Symbology is important, and should be covered more because our model is not as simple as MapWindow was. With mapWindow, you only supported a few rendering options, and all options that you could do were immediately listed, even if a large portion of those became confusing because they might not apply to the case you were working with. This model is more sensitive to casting. If you walk them through casting an ILayer into an IMapPolygonLayer, for instance, then you are gold. From that point on, all the polygon symbology etc is fully fleshed out with all the options you can do, your DataSet is an IFeatureSet, so you can do myMapPolygonLayer.DataSet.Features[2].Coordinates[1].X and it will know what you want. If you don't cast it, it's like MapWinGIS handing you an "object" for whatever the object being rendered is. That object could be a MapWinGIS.Shapefile, a MapWinGIS.Image, or a MapWinGIS.Grid. Until you cast it appropriately, you can't do much of anything. ILayer.DataSet has the exact same ambiguity. The sample code below gives some basics that should at least get you started. The most confusing thing for me was that if you don't add enough references to your project, things aren't available. You might not realize that you need a reference to DotSpatial.Symbology to access the map because there are public members on the map that are classes defined in DotSpatial.Symbology. This is a recently discovered pain, since we were previously a monolithic dll. Anyway, pay attention to the "Add Reference" comments at the top and your sample code should work fine. I added references to the x86 libraries, since I think on my computer the projects default to x86. On yours you might want to look at your configuration manager and make sure your configuration will match the library you add a reference to.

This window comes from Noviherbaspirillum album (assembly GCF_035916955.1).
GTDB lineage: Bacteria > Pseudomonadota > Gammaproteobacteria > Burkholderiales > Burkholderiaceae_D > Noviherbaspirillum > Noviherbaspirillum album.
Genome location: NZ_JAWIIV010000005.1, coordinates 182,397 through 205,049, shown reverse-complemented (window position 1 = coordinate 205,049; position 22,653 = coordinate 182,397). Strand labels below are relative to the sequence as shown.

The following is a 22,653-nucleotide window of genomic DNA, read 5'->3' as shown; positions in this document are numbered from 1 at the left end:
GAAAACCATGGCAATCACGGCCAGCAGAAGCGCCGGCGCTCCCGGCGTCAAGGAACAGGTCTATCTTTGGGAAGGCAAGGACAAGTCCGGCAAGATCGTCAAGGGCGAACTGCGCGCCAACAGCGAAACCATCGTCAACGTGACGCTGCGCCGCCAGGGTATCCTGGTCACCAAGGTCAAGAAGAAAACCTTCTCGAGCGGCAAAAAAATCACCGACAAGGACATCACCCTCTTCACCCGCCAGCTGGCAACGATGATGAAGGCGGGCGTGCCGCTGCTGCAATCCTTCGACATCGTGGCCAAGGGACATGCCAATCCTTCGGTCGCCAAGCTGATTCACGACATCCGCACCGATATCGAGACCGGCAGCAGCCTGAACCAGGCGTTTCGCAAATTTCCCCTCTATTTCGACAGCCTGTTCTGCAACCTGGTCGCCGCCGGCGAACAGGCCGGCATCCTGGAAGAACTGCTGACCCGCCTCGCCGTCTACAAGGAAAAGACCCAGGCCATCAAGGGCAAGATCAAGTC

Imports DotSpatial.Controls
Imports DotSpatial.Data
Imports DotSpatial.Symbology

' Reference DotSpatial.Controls
' Reference DotSpatial.Symbology
' Reference DotSpatial.Data
' Reference DotSpatial.Projections
' Reference DotSpatial.Topology
Public Class Form1

    ' A Reference To DotSpatial.Symbology is necessary or else the Map is not Happy.
    ' Map1 will show up like a class and not like a variable until you add
    ' references to DotSpatial.Controls and DotSpatial.Symbology
    Public Sub AddLayer()
        ' Use a dialog to allow the user to add any old content as a new layer.
        Map1.AddLayer()
    End Sub

    Public Sub AddFeatureSet()
        ' FeatureSet needs a reference to DotSpatial.Data
        Dim fs As New FeatureSet
        ' Open a featureset for a specific shapefile
        fs.Open("filename")
        ' Add the content to the map
        Map1.Layers.Add(fs)
    End Sub

    Public Sub AddRaster()
        Dim r As New Raster
        r.Open("filename")
        Map1.Layers.Add(r)
    End Sub

    Public Sub AddImage()
        Dim img As New ImageData
        img.Open("filename")
        Map1.Layers.Add(img)
    End Sub

    Public Sub GetProjection()
        Dim fs As New FeatureSet
        fs.Open("filename")
        Dim s As String
        s = fs.Projection.ToEsriString()
        Dim eccentricity As Double
        ' This gives a good picture of the nested objects in a projection
        eccentricity = fs.Projection.GeographicInfo.Datum.Spheroid.Eccentricity()
    End Sub

    Public Sub Buffer()
        Dim fs As New FeatureSet
        fs.Open("filename")
        Dim result As FeatureSet

        ' First value is distance, second value is to copy attributes to the new featureset
        result = fs.Buffer(1.231, True)

        ' True is to over write.  .shp extension is CRITICAL.  Without it you will get an exception.
        ' This might be a good time to introduce them to Try Catch.
        Try